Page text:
Nigerian student arrested after calling First Lady ‘fat from corruption’ on Twitter

The First Lady of Nigeria, Aisha Buhari at a past event. Image Source. Attribution 2.0 Generic (CC BY 2.0)

The First Lady of Nigeria Aisha Buhari at a past event. Image Source. Attribution 2.0 Generic (CC BY 2.0)

On November 18, Nigerian police arrested a 24-year-old final-year student of Environmental Management and Toxicology at the Federal University of Dutse, Aminu Adamu Muhammed, over an alleged defamatory tweet he posted in June. 

The tweet, which later went viral, was posted in Hausa and accompanied by a photo of Nigeria’s first lady, Aisha Buhari reads, “Su mama anchi kudin talkawa ankoshi,” which translates to “the mother has gotten fat on masses money.”

Corruption in Nigeria is endemic. A 2021 Corruption Perception Index (CPI) report released early this year by Transparency International (TI) ranked Nigeria 154 out of 180 countries. To many, it came as no surprise.

In his  article,  Prof. Ebenezer Obadare- a Civil society scholar said;

Many Nigerians know intuitively—that a steady stream of official antigraft rhetoric has hardly made a dent on what many agree is the most formidable perennial challenge to the country’s long-term stability. President Buhari’s sentiment to the effect that “if Nigeria does not kill corruption, then corruption will kill Nigeria,” is widely shared.

The tweet drew reactions with some leaving comments on the tweet by sharing photos comparing Aisha Buhari’s body size before and after she became First Lady.  

Sections 391 to 395 of Nigeria’s Penal Code for northern states and the Federal Capital Territory account for criminal defamation. Section 392 explains the punishment for defamation whoever defames another shall be punished with imprisonment for a term which may extend to two years or with a fine or with both.”

Defamation in Nigeria involves the publication of words that can cause hatred, contempt, ridicule, or damage to the reputation or profession of a person to the hearing of such person or a third party without justification.

Muhammed was arraigned and charged for criminal defamation against the first lady on Tuesday before a court in Maitama Abuja, the country’s capital. The court ordered the defendant to be remanded to Suleja Prison pending the hearing and determination of his bail application.

Every Nigerian is entitled to freedom of expression, including the freedom to hold opinions and to receive and impart information without interference as stated in Section 39 (1) of the constitution. This is subject only to the laws of the country as to libel, slander, or injurious falsehood. 

The uncle of the arrested student, Shehu Baba Azare, told BBC Hausa that the family is pleading with the wife of the president to forgive their son. He said the family had no knowledge of the arrest until five days later when their son’s colleague told them he had not been seen for days.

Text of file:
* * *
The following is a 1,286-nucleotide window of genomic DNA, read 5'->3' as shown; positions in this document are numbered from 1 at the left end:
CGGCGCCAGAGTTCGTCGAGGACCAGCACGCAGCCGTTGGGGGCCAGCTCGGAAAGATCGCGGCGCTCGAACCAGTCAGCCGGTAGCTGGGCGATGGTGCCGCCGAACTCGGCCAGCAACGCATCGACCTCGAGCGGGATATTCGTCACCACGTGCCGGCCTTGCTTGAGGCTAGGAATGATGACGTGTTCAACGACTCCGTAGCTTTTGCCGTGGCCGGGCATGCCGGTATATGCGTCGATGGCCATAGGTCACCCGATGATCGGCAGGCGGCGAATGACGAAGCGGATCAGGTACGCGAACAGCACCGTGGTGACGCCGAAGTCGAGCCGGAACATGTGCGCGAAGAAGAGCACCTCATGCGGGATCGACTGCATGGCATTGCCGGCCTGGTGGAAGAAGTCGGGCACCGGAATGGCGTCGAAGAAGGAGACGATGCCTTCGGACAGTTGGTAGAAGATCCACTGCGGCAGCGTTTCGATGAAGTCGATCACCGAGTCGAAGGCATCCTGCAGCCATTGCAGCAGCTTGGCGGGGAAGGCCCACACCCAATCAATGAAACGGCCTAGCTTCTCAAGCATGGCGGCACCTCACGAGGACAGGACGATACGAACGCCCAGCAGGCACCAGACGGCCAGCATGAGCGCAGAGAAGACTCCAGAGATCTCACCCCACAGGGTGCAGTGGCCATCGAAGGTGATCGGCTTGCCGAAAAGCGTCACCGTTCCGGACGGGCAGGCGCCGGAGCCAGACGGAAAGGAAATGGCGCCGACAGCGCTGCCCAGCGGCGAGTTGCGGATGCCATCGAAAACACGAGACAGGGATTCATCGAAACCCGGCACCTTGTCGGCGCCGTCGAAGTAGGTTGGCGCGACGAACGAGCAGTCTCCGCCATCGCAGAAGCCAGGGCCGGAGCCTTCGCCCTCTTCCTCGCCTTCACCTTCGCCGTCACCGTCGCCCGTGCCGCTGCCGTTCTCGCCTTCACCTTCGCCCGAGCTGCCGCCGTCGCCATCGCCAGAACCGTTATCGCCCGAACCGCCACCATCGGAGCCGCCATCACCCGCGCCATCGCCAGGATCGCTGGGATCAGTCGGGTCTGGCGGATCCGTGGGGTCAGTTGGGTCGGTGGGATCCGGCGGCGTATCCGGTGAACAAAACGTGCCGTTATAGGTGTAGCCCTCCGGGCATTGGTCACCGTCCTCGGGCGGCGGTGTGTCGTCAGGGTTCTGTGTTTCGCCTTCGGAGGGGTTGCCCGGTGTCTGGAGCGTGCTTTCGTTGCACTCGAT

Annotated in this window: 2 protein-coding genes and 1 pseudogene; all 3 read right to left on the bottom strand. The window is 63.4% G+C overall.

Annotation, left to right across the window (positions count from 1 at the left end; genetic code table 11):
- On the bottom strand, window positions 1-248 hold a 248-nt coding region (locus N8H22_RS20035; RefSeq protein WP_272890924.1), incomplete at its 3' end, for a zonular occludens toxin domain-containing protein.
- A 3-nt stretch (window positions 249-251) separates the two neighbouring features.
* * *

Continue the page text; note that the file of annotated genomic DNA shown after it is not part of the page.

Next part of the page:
“The next day Aminu called his father and told him that he was arrested and taken to Aisha Buhari in Presidential Villa and he was beaten and detained. He said one of the security gave him his phone to make the call.”

Aminu Muhammed’s arrest for ridiculing Aisha Buhari has sparked outrage on Twitter as human rights groups demand his release. Many Nigerians online are advocating for his release with the hashtag #FreeAminu.

Responding to the incident, Amnesty International strongly condemned the arrest, asking for the immediate and unconditional release of the student.

Nigerian human rights activist, Aisha Yesufu, described Muhammed’s arrest as unconstitutional and outrageous. Her angry remarks challenged Nigerians to ponder whether they were citizens or slaves.

SERAP, a nonprofit legal advocacy group tweeted  “The Buhari administration must immediately and unconditionally release Aminu Muhammed. We'll see in court if he's not immediately released.”

Nigerian investigative journalist, Fisayo Soyombo backed Aminu in a tweet that defended it as factual.

Over 250 women organizations in Nigeria under the aegis of ‘Feminist Womanifesto’ have described Muhammed’s arrest and assault as “unacceptable in a civilian regime”. In a petition to the Attorney-General of Nigeria dated December 1, the convener of Womanifesto, Abiola Akiyode-Afolabi demanded an immediate release and investigation of assault.

Salihu Tanko Yakasai Dawisu, a gubernatorial candidate said Muhammed “was no terrorist to be locked up & denied access to his family & lawyer”. He condemned “The commando type of picking up citizens without due process” which he termed as “unacceptable” advocating for Aminu’s release while admitting he was wrong.

The National Association of Nigerian Students (NANS) North-west chapter, on Tuesday, issued a two-day ultimatum to Nigeria’s First Lady to release the student otherwise, they will embark on a mass protest to press for the release of the student.

“The student is due for his final undergraduate exam on 5 December. The student unions, human rights commissions, and civil society organizations will be compelled to march on the streets in solidarity protest across the country until we ensure his immediate release,” the NANS said.

Aisha Buhari is yet to publicly comment on the issue.

Last year, the Nigerian government suspended Twitter for seven months, lifting the embargo in January after Twitter agreed to the conditions made by the government, which further clamps down on the digital rights of Nigerian citizens. 

Days before Muhammed’s arrest, a magistrate’s court in Kano state in northern Nigeria ordered two comedians, Mubarak Muhammad and Nazifi Bala to pay a fine of NGN 10,000 (USD 23) and also be given 20 lashes for defaming the state governor, Abdullahi Umar Ganduje on their TikTok accounts. The pair were also ordered to clean the court premises for 30 days.

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